After this film debuts, Dean plans on returning in the spring to film a documentary about the Ocracoke community. “I just find it fascinating that they could just move,” he said. “But they’re sticking it out. And they’re fighting. And it’s just a story of resilience. So, we want to finish this project (and) use what publicity we can get from it to drive interest in the island.”
“A lot of people look to our country as being fractured right now,” Dean said. “And there’s a lot of people, look at our cast and crew, they could have sat through COVID, and just waited for it to be over … But they made a conscious decision to just get the job done.”
He sees this perseverance in the Ocracoke community. “I think we can use Ocracoke as a model for the rest of the United States,” he said. “Bad things happen that are out of our control, but you can’t just sit back and hope it gets fixed … And I think that it’s something that we don’t see a lot of places in this country right now.”
“It was heartbreaking to see on the news the effect Hurricane Dorian had on the island,” Ram said. “Seeing how the locals cleaned up, are back in business and welcoming visitors indeed show what a buoyant community they are. They fought back and had their community up and running and that is praiseworthy.”
Originally from the island of Mauritius, Ram understands the value of a close community. “It is one of the reasons why I joined this project. I come from a small island and I understand what it means to live in a small tightknit community,” she said. “While shooting, a resident lady … offered us her place to stay in case we needed it. This shows the warmth of the locals and I fell in love even more with the island.”
To be able to film, director Bea Noguera completed a certificate course on filming during the COVID era. But there were other precautions from the Centers for Disease Control they had to follow as well. “A lot of hand sanitizer, a lot of cleaning,” Dean said. “Masks are a prerequisite. We have a thermometer that is at people’s foreheads on set to make sure they don’t have a fever.”
The filming process itself changed too. Scenes with multiple players kept off-screen actors outside, socially distanced, until they were needed. “When they’re ready, they come in and the other people leave,” Dean said. “So, it’s taken a little bit longer than most shoots have. But I think it’ll be worth it, you know? And it’s better to be safe than sorry with COVID. We don’t want our cast to catch it. We certainly don’t want anyone on Ocracoke to catch it. So, we’re doing everything we can to keep everyone safe.”
“I hope that this is a hit. I hope that people see it, and they want to visit the sets,” Dean said. He hopes that filming at Howard’s Pub and Castle Bed and Breakfast will increase their traffic. “I just want these people to just look back at the film and go, ‘Okay, these guys made this film, it helped us rebuild our community, and we’re thankful for it.’”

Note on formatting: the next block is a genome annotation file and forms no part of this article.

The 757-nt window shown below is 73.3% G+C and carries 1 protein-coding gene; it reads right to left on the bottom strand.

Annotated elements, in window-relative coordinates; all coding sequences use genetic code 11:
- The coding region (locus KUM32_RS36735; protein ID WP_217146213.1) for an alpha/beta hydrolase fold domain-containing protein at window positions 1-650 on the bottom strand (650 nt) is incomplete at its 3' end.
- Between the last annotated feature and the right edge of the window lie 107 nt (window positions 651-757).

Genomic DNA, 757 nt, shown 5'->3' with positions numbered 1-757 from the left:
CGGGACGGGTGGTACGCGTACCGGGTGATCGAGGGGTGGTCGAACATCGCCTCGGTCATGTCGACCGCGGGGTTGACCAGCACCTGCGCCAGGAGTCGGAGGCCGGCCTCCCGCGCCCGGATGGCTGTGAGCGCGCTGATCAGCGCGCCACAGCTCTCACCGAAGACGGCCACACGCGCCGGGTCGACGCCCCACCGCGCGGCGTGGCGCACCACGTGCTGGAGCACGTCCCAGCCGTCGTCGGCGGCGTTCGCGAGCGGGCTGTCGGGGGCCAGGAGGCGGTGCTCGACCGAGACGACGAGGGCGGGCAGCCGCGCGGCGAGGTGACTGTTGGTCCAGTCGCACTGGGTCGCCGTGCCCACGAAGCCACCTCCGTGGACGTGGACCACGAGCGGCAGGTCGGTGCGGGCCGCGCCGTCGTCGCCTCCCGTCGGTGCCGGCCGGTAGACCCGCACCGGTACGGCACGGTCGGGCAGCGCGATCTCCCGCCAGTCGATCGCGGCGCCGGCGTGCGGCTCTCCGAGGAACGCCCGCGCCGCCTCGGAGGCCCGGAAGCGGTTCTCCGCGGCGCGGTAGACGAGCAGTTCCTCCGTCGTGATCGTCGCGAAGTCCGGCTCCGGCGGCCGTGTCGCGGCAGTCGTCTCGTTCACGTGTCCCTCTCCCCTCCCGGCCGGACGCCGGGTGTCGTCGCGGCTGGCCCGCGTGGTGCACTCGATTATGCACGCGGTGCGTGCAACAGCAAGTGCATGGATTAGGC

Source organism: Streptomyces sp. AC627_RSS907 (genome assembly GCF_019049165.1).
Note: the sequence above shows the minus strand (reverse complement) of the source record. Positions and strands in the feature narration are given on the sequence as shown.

Dean also wants to scare people. “It’s going to be a very, very scary film. We’re doing some unique things with the concept of vampire and vampire-ism … we’re evolving the concept of vampire movies,” he said. “I (also want) to get people thinking about … when is it time to stand up for what you believe in, and what are those beliefs?”
The contrast between evil and a comfortable quality of life wasn’t purely political, Dean said. “You see a lot of people out there who it’s all money, money, money,” he said. “Everyone has a right to be very successful, and everyone has a right to make money and to have nice things … as long as you’re not taking advantage of other people.”
“People turning a blind eye on issues, unfortunately, is what we can see on an everyday basis all around us,” Ram said. “So, this movie depicts this very idea and it’s what I hope people take from it. How each and every one of us interpret it is based on our own perspective and walks of life.”
“There’s a John Cougar Mellencamp song that says, ‘You got to stand for something or you’re going to fall for anything,’” Dean said. “I just wanted this to be a fun, enjoyable ride of a film that makes people think afterwards. I’m not trying to shove anything down anyone’s throat. But if they walk away from it going, ‘Oh, that’s interesting. I should think about that.’ Yeah, that’ll be cool.”
Follow the movie production on Instagram, @ocracokethemovie and Facebook, @ocracokevampire.
Chloe E. Williams, a resident of the Outer Banks for more than 10 years, is a senior at the University of North Carolina Chapel Hill studying creative writing and Southern studies. She has worked as features editor for Coulture magazine at UNC and her credits as a freelancer and editorial intern include the North Beach Sun of Kill Devil Hills, Heart of NC Weddings of Durham and Cent Magazine of London.